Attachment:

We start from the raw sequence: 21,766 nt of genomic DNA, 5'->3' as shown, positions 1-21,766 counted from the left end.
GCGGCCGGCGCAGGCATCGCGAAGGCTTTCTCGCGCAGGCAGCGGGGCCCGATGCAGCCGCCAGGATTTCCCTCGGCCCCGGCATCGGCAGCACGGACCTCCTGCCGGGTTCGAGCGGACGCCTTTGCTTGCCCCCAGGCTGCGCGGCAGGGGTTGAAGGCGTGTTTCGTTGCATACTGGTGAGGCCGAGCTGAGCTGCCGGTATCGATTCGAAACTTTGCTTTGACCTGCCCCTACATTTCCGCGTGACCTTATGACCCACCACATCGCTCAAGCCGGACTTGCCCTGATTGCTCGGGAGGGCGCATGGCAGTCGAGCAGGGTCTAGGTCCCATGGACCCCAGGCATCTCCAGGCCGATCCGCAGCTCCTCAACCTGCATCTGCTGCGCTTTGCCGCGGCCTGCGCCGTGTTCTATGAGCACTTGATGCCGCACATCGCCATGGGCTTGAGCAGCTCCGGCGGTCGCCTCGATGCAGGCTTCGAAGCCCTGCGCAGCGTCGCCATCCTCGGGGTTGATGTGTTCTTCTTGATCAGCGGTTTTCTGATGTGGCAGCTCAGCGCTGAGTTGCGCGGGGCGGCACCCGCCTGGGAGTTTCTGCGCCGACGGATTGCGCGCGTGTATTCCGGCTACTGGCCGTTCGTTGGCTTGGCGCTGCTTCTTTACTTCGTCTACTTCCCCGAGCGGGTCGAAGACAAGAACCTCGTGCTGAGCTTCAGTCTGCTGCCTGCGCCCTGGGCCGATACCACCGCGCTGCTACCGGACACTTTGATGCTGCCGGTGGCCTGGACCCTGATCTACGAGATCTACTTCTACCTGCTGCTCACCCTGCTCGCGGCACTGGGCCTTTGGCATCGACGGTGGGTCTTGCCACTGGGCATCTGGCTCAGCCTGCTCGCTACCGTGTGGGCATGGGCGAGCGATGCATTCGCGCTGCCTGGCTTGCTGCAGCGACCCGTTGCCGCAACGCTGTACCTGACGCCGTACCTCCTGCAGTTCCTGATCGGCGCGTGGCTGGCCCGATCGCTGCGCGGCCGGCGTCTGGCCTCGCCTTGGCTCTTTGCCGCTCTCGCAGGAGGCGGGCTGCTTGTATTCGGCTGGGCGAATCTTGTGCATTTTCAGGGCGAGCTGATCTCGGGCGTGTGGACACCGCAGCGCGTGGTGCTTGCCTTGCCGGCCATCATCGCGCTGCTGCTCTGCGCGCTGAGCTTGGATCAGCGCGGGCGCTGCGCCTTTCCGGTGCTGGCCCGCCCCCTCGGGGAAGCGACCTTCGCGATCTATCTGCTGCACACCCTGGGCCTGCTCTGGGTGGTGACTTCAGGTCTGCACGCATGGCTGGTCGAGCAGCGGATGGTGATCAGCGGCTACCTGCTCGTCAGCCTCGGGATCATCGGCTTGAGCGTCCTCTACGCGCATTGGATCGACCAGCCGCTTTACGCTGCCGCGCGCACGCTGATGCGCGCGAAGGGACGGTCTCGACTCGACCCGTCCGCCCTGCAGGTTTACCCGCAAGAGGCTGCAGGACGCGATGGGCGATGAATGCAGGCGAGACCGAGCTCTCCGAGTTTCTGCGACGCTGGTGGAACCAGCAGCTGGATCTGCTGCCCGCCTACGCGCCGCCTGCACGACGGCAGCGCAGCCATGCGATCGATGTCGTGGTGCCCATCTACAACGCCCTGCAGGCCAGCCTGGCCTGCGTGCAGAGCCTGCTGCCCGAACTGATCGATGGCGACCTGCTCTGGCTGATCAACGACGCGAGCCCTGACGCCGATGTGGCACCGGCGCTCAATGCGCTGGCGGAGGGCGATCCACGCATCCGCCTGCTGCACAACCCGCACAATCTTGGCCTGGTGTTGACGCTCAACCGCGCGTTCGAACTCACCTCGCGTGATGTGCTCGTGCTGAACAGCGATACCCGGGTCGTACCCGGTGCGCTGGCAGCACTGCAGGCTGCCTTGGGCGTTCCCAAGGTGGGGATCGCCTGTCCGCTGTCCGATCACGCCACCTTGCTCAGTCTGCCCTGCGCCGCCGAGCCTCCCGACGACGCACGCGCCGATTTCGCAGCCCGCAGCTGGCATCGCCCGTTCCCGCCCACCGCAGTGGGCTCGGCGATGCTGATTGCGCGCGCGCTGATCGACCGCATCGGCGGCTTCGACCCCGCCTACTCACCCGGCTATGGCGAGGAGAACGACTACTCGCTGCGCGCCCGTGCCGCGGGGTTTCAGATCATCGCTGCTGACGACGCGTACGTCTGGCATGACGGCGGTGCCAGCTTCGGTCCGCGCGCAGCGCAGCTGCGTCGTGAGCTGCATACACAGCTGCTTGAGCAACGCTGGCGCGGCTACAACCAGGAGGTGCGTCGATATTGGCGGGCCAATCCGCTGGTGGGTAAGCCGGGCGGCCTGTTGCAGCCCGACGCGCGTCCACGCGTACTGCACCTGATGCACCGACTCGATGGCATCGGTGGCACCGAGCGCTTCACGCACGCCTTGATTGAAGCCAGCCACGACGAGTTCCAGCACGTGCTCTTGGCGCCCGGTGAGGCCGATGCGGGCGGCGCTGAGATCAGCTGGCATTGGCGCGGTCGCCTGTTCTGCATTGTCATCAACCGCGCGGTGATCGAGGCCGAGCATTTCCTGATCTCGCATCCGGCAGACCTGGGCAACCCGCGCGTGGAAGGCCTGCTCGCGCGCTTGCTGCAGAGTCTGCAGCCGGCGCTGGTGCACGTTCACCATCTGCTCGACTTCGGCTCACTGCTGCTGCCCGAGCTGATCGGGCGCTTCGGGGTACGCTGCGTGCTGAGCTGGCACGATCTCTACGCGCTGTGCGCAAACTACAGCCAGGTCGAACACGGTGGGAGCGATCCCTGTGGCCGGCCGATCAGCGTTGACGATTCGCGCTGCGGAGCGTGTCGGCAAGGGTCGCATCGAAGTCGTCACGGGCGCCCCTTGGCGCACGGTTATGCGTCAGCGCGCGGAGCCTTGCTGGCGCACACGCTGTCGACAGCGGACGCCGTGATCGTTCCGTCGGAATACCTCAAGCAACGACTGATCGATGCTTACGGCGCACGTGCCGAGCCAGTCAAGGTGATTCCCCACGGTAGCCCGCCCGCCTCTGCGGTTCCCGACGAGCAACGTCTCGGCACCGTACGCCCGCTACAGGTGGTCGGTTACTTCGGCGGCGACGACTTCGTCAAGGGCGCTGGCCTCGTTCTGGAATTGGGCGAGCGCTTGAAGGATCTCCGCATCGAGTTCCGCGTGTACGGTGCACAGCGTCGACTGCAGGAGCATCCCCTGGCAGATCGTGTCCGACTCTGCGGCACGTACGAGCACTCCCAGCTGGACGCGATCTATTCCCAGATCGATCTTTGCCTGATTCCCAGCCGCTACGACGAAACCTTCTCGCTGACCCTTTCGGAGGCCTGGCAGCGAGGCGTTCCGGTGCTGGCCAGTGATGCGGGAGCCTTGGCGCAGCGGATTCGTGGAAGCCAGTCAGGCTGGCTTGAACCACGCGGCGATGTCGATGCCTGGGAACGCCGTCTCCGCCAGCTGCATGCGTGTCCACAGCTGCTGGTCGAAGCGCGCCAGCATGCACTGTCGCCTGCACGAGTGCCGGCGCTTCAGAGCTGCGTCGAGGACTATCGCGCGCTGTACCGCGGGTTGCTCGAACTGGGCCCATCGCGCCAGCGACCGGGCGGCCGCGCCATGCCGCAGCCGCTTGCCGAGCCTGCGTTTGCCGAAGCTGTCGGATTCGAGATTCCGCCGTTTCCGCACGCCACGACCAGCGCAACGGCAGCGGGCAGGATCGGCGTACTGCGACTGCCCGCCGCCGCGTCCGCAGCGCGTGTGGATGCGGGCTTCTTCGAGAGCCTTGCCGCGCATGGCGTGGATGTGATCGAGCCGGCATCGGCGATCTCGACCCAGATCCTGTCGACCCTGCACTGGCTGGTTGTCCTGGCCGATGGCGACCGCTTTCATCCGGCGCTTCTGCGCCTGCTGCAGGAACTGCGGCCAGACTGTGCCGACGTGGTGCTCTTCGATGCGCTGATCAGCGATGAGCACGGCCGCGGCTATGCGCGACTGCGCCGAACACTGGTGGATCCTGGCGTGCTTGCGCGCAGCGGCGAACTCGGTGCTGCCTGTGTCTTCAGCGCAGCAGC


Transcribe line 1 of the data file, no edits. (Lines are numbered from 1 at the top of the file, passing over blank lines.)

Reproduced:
We start from the raw sequence: 21,766 nt of genomic DNA, 5'->3' as shown, positions 1-21,766 counted from the left end.